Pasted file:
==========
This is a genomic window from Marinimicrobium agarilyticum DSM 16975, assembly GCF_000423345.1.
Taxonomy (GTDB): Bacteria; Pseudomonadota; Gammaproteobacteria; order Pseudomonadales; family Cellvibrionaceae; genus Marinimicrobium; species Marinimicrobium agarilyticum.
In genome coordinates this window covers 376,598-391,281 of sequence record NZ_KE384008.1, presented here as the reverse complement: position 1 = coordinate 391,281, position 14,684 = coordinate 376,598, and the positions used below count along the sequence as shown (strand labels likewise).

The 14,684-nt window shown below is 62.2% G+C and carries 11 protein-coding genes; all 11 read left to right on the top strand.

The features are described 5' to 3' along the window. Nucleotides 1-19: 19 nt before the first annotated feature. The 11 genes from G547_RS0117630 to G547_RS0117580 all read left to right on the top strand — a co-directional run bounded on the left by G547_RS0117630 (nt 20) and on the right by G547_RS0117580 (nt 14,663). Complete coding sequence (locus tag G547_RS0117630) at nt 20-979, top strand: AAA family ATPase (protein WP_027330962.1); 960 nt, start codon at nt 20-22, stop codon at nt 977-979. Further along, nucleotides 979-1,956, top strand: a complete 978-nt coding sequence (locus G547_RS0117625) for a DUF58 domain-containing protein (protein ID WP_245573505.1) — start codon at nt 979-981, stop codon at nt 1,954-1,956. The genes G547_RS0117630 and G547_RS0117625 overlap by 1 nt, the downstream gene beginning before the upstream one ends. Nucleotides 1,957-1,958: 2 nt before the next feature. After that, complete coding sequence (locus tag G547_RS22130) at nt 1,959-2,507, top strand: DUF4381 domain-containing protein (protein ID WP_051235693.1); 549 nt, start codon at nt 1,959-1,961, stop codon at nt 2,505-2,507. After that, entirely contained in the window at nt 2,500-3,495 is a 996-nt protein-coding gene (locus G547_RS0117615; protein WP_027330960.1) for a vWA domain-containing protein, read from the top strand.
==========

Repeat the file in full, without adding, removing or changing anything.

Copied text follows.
This is a genomic window from Marinimicrobium agarilyticum DSM 16975, assembly GCF_000423345.1.
Taxonomy (GTDB): Bacteria; Pseudomonadota; Gammaproteobacteria; order Pseudomonadales; family Cellvibrionaceae; genus Marinimicrobium; species Marinimicrobium agarilyticum.
In genome coordinates this window covers 376,598-391,281 of sequence record NZ_KE384008.1, presented here as the reverse complement: position 1 = coordinate 391,281, position 14,684 = coordinate 376,598, and the positions used below count along the sequence as shown (strand labels likewise).

The 14,684-nt window shown below is 62.2% G+C and carries 11 protein-coding genes; all 11 read left to right on the top strand.

The features are described 5' to 3' along the window. Nucleotides 1-19: 19 nt before the first annotated feature. The 11 genes from G547_RS0117630 to G547_RS0117580 all read left to right on the top strand — a co-directional run bounded on the left by G547_RS0117630 (nt 20) and on the right by G547_RS0117580 (nt 14,663). Complete coding sequence (locus tag G547_RS0117630) at nt 20-979, top strand: AAA family ATPase (protein WP_027330962.1); 960 nt, start codon at nt 20-22, stop codon at nt 977-979. Further along, nucleotides 979-1,956, top strand: a complete 978-nt coding sequence (locus G547_RS0117625) for a DUF58 domain-containing protein (protein ID WP_245573505.1) — start codon at nt 979-981, stop codon at nt 1,954-1,956. The genes G547_RS0117630 and G547_RS0117625 overlap by 1 nt, the downstream gene beginning before the upstream one ends. Nucleotides 1,957-1,958: 2 nt before the next feature. After that, complete coding sequence (locus tag G547_RS22130) at nt 1,959-2,507, top strand: DUF4381 domain-containing protein (protein ID WP_051235693.1); 549 nt, start codon at nt 1,959-1,961, stop codon at nt 2,505-2,507. After that, entirely contained in the window at nt 2,500-3,495 is a 996-nt protein-coding gene (locus G547_RS0117615; protein WP_027330960.1) for a vWA domain-containing protein, read from the top strand.